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Broccoli Sprouts Help Autism

Nadine Watters
Broccoli Sprouts Help Autism
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In breaking scientific news, a recent study from one of the United States’ and world’s top scientific journals, the Proceedings of the National Academy of Sciences (1), has shown that a Sulforaphane-enriched diet (from broccoli sprouts) ‘substantially’ helped patients with autism. In this placebo-controlled study, 29 individuals were tested against 15 non-ASD (autism spectrum disorder) patients.

Treatment was tested and shown to be successful by both physicians and caregivers/parents, using three different types of testing. Autism is a disorder that includes symptoms such as repetitive language and stereotypical behavior, as well as impaired social interaction and communication (2). It generally affects males more than females, and there are presently few, if any, known methods for treatment.

Broccoli Sprouts Contain Sulforaphane

Sulforaphane is found in high concentration in foods such as broccoli, cabbage, brussel sprouts, bok choy, watercress, kale, collards, radish, arugula, turnip, mustard, kohlrabi, broccoli rabe, and other cruciferous vegetables. However, it is present at especially high levels in the young sprouts of broccoli and cauliflower.

The ‘Autism Speaks’ organization has also discussed this exciting news (2). At present, the dosages given are higher than those which could be obtained even from an enhanced diet with broccoli sprouts; the scientists used a highly concentrated extract containing the ‘active-ingredient’ Sulforaphane (1).

The Autism Speaks organization pointed out two potentially worrisome side-effects: two individuals had seizures, although both had a history of previous seizures; also, some liver enzymes were slightly elevated. For these reasons, and because the study was small and preliminary, it was suggested that parents be careful if feeding children large amounts of sulphoraphane-rich foods. As well, the organization suggested caution with sulphoraphane-enriched supplements, to ensure they were properly tested. Consultation with a physician was recommended.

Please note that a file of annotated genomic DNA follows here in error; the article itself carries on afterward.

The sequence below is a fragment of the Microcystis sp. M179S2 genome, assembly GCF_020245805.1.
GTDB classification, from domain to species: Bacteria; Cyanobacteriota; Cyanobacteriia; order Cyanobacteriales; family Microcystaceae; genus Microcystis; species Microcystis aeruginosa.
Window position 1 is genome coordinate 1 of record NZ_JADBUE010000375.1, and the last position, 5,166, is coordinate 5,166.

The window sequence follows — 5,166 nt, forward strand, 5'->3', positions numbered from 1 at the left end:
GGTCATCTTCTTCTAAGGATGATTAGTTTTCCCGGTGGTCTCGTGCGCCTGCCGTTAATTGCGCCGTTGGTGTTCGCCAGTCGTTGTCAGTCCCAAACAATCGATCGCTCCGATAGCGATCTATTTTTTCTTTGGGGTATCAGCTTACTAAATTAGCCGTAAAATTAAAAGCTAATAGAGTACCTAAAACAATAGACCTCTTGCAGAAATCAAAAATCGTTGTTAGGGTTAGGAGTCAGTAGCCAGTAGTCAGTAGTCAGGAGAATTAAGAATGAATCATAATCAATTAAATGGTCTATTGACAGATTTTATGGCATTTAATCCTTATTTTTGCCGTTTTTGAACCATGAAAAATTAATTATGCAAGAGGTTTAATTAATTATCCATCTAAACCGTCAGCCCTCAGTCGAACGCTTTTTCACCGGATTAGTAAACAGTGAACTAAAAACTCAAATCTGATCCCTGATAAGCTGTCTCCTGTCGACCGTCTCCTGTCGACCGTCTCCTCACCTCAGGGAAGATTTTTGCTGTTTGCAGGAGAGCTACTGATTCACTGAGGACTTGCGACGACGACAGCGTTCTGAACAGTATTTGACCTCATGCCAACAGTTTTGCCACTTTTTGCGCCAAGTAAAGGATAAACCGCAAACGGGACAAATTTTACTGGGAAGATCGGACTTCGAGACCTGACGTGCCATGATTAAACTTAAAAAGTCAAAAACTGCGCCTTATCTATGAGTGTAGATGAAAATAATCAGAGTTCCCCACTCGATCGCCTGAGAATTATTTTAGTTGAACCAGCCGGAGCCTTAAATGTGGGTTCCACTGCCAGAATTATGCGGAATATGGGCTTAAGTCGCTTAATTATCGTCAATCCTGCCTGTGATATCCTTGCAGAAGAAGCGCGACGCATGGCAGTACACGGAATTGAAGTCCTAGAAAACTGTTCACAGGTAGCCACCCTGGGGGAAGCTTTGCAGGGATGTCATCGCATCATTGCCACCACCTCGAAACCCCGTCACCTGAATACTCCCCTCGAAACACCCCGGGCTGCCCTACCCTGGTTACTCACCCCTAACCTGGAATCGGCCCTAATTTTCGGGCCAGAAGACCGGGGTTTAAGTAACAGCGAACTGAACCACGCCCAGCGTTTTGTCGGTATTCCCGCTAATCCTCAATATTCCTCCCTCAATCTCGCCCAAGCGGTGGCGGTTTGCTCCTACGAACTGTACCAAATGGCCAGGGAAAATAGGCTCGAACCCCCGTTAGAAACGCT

Thus, while the results are still in the preliminary stages, they are nonetheless highly exciting because little or no alternative treatment for autism exists at present.

A healthy diet including cruciferous vegetables is good for all of us, and this work only emphasizes the importance of eating these highly valuable foods for health. Hopefully soon, more will be learned concerning helpful methods for children having autism spectrum disorders.

Sources for this article include:
(1) www.pnas.org
(2) www.autismspeaks.org

Image source: flic.kr

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